Eventually a group decided to head out on the skiff with hydrophones to record whale song. By this point I was drenched and tired and not up for sitting in the skiff any longer. I stayed on board and taught Rob to use Microsoft Access update queries. Somehow I still really enjoy showing off what Access can do.

As evening set with no more whales in the offing, we all made out way to the dive deck to wash our gear and hang it up to dry one final time.

While cleaning and organizing I had a lot of time to ponder the past days. If this had been a two day trip (consisting of the first two days), Iíd knew Iíd be raving about it and rushing to sign up for the following year. I wondered what my attitude would have been in different scenarios: what if we had had a 1 hour interaction for each of 5 days; what if the two great days had been at the end after 7 days of nothing, rather than at the beginning. What if there had been no in-water interactions at all? Hmmm.

After our final dinner together we had a slide show of all of the best (digital) photos taken by people on the trip, and a viewing of the "official" video shot by Josh. Needless to say I bought the video - it was far better than any whale shots I had taken. After seeing the video I felt a little silly about having bothered to bring a camera at all!

That night we began the reurn crossing to Tongatapu. The seas were very rough causing the boat to rock violently - it was much more like what I had anticipated during our first night. Fortunately, coming at the end I had my sea legs. Nonetheless it made it hard to sleep.


Monday September 13, 2004

Though poorly rested, I was up before dawn to pack up. Because the waves were so high during the crossing, the dive gear, left out to dry, was still very damp.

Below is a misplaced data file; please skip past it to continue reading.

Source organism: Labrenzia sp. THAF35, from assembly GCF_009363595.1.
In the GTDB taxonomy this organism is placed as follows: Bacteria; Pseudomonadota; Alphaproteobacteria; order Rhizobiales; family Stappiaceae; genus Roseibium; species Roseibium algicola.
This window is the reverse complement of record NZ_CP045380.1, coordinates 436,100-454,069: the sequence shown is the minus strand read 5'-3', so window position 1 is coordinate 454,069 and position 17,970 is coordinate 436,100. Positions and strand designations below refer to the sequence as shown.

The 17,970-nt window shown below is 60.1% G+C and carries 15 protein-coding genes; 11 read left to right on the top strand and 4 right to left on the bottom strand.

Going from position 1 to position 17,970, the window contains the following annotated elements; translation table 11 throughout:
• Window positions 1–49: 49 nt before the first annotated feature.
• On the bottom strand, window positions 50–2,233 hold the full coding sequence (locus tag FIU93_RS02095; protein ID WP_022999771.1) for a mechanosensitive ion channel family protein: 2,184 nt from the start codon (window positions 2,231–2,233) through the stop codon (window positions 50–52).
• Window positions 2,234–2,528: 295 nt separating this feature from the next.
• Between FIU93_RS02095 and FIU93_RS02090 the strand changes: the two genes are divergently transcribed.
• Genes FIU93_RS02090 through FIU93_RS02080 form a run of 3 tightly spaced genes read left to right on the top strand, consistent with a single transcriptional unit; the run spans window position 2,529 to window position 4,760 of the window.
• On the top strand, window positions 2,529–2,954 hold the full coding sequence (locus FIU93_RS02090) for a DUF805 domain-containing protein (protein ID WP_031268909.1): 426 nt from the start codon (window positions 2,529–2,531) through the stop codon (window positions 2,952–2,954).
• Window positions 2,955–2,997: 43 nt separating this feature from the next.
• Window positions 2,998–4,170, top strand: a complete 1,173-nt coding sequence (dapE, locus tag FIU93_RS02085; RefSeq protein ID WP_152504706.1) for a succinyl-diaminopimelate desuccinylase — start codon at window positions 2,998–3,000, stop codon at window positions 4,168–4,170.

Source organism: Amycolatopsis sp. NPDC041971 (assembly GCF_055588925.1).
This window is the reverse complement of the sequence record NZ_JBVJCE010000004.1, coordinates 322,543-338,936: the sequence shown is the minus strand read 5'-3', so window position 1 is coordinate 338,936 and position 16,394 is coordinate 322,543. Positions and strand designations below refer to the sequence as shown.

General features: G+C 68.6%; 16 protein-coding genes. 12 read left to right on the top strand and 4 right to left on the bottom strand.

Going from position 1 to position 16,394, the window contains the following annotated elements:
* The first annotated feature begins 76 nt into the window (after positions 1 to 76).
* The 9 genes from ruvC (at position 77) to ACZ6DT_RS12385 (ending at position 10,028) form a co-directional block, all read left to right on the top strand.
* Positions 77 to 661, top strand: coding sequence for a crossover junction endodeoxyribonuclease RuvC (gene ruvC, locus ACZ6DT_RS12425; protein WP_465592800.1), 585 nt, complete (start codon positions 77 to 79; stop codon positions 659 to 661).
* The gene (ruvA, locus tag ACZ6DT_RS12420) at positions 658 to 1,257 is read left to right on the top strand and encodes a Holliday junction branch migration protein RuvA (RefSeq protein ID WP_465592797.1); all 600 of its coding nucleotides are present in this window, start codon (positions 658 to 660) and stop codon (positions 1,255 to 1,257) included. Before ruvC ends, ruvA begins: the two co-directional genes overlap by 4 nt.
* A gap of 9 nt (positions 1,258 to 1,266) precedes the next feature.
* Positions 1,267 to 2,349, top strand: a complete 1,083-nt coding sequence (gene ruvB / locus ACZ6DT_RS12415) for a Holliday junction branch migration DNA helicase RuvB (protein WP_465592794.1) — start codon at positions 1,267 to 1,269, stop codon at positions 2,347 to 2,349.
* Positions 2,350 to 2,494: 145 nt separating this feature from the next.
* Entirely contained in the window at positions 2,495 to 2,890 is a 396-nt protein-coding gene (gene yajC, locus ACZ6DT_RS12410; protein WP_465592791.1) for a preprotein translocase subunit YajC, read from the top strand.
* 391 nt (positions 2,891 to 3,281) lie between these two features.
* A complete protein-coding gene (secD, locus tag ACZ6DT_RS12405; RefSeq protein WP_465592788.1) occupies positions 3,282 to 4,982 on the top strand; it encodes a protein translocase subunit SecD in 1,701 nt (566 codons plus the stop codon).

After breakfast we all settled up our bills for "extras" like Nitrox fills, dive videos and souvenir T-shirts. We got in to port at around 7am where we were shuttled from the boat to the dock in the skiffs.

Back at the Seaview I was this time put into a tiny, cold, dim, dank back room. Ugh. My damp gear would never dry back there. Even the bed felt damp. I spread diving gear over every available surface in the room, fell into bed, pulled the moist covers over my head and fell deeply asleep.

When I finally awoke it was raining again. Ugh. I puttered around the Seaview, reading and watching a little TV. Finally the rain stopped just before lunchtime so I walked into town where I had a nice Ceasarís salad at Cafť Escape (Taufaíahau Rd., 21-212). Then I went to ANTS internet to see what had happened while I was incommunicado. Not much, it turned out, but I was nice getting some mail from friends back home. I failed to enjoy a terrible coffee at Ali Babas Cafť, next door to ANTS in the Tungi Arcade. Finally I walked back to the hotel, arriving just in time to avoid yet more rain.

For dinner Iíd planned on returning to the Waterfront Cafť, but it is closed on Mondays, and the restaurant at the Seaview still hadnít reopened. Instead, I went to the Lonely Planet recommended Luna Rosa (TCF Building, Taufaíahau Rd., 26-324). Luna Rosa is a surprisingly attractive restaurant hidden above the ugly TCF building. I got there at their 6:30 opening time to find the doors open but nobody home. Evidently they donít actually expect anyone at 6:30. I went behind the bar, turned down the blaring stereo, and poured myself a glass of water. About 10 minutes later Marco, the owner, appeared and seated me. Marco was a friendly, affable Italian who pleasantly told me about their terrific homemade pastas and the complimentary cup of soup. Unfortunately, I discovered that Marco was both the only Italian and the only pleasant soul in the place; the Tongan staff were brusque to the point of being nasty.